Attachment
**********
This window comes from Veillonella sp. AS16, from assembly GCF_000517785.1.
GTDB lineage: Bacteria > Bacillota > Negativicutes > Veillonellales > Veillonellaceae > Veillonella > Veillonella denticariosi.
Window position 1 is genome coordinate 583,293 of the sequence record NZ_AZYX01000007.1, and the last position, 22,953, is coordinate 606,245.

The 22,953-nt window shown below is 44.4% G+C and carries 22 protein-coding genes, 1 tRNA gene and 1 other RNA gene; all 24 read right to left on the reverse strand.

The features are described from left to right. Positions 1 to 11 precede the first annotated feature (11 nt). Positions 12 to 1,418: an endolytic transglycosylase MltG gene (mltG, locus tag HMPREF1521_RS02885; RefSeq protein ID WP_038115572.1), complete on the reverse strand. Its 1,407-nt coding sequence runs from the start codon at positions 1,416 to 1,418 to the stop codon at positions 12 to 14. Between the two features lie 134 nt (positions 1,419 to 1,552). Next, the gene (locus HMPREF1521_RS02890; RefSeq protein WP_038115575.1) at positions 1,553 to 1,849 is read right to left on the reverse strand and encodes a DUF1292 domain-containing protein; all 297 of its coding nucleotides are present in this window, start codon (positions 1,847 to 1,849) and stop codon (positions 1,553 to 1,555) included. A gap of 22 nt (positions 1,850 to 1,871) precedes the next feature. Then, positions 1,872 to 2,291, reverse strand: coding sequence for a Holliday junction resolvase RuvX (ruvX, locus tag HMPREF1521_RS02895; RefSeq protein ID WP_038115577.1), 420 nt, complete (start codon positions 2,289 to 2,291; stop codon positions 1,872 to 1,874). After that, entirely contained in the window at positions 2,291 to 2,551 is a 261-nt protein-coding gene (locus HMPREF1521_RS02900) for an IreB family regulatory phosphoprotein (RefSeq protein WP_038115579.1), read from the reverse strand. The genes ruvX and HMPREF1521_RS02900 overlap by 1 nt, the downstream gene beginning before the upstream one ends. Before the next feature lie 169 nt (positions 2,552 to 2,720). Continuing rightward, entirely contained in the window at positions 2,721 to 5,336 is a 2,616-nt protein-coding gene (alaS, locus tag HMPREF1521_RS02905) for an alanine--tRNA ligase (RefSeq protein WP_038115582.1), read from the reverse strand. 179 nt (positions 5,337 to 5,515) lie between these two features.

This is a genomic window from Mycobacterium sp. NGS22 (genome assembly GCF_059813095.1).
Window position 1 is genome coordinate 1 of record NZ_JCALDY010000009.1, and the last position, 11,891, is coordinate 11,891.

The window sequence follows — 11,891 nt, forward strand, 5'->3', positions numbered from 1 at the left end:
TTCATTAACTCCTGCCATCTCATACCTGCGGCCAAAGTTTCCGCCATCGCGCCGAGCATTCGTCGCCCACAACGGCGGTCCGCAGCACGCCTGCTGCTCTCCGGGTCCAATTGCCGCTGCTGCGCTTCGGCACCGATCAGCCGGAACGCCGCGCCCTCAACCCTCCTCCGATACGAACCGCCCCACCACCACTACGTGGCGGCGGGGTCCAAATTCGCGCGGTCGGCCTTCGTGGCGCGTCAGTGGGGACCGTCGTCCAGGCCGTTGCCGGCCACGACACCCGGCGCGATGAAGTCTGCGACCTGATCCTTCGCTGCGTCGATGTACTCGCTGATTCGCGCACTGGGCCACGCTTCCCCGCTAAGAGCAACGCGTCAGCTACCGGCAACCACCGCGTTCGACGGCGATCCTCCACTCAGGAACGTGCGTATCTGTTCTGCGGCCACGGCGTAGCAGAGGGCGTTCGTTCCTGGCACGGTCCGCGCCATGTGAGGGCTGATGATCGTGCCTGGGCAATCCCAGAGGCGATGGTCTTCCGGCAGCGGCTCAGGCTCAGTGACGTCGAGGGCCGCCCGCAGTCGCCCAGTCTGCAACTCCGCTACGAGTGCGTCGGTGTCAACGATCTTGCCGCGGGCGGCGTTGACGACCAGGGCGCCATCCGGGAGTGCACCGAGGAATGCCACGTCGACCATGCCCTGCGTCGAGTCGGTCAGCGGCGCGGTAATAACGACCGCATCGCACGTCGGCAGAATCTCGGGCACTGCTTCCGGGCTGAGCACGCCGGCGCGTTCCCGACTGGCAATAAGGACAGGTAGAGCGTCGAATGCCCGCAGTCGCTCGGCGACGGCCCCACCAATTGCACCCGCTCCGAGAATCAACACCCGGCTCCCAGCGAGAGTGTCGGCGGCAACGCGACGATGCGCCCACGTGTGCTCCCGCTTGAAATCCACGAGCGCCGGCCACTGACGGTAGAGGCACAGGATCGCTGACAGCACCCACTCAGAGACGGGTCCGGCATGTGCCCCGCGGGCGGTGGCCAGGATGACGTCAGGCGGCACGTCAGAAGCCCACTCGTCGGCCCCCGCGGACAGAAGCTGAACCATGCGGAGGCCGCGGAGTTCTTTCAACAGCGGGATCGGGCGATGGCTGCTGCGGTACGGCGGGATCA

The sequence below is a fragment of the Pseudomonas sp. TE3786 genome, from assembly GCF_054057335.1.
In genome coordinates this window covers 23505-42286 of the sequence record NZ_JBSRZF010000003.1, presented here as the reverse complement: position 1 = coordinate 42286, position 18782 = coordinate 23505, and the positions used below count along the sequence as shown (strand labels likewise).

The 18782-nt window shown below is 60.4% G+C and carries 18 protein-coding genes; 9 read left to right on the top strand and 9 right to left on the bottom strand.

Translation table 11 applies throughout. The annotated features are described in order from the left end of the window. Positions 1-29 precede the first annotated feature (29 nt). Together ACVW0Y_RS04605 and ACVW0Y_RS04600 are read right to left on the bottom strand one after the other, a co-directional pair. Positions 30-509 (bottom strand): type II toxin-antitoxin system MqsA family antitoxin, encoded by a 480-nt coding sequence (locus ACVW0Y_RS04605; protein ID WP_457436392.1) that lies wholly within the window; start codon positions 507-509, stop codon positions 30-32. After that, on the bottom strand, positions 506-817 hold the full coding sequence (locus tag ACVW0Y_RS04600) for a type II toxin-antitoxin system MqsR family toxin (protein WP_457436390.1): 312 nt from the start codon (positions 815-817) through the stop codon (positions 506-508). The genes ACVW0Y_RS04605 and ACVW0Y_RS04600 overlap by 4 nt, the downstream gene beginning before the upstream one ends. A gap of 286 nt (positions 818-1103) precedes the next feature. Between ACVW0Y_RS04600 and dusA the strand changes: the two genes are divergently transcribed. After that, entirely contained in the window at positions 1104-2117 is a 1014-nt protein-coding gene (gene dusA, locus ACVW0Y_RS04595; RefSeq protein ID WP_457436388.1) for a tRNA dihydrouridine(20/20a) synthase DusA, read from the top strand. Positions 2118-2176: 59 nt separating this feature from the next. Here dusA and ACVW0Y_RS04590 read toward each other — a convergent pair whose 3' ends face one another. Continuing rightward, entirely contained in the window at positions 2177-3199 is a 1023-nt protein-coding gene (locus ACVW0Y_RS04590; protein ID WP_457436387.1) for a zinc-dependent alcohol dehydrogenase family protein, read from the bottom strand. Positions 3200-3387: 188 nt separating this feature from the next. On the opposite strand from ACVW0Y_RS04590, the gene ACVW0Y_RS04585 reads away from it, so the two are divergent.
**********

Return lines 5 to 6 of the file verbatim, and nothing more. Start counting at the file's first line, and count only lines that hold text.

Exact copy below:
The features are described from left to right. Positions 1 to 11 precede the first annotated feature (11 nt). Positions 12 to 1,418: an endolytic transglycosylase MltG gene (mltG, locus tag HMPREF1521_RS02885; RefSeq protein ID WP_038115572.1), complete on the reverse strand. Its 1,407-nt coding sequence runs from the start codon at positions 1,416 to 1,418 to the stop codon at positions 12 to 14. Between the two features lie 134 nt (positions 1,419 to 1,552). Next, the gene (locus HMPREF1521_RS02890; RefSeq protein WP_038115575.1) at positions 1,553 to 1,849 is read right to left on the reverse strand and encodes a DUF1292 domain-containing protein; all 297 of its coding nucleotides are present in this window, start codon (positions 1,847 to 1,849) and stop codon (positions 1,553 to 1,555) included. A gap of 22 nt (positions 1,850 to 1,871) precedes the next feature. Then, positions 1,872 to 2,291, reverse strand: coding sequence for a Holliday junction resolvase RuvX (ruvX, locus tag HMPREF1521_RS02895; RefSeq protein ID WP_038115577.1), 420 nt, complete (start codon positions 2,289 to 2,291; stop codon positions 1,872 to 1,874). After that, entirely contained in the window at positions 2,291 to 2,551 is a 261-nt protein-coding gene (locus HMPREF1521_RS02900) for an IreB family regulatory phosphoprotein (RefSeq protein WP_038115579.1), read from the reverse strand. The genes ruvX and HMPREF1521_RS02900 overlap by 1 nt, the downstream gene beginning before the upstream one ends. Before the next feature lie 169 nt (positions 2,552 to 2,720). Continuing rightward, entirely contained in the window at positions 2,721 to 5,336 is a 2,616-nt protein-coding gene (alaS, locus tag HMPREF1521_RS02905) for an alanine--tRNA ligase (RefSeq protein WP_038115582.1), read from the reverse strand. 179 nt (positions 5,337 to 5,515) lie between these two features.

This is a genomic window from Mycobacterium sp. NGS22 (genome assembly GCF_059813095.1).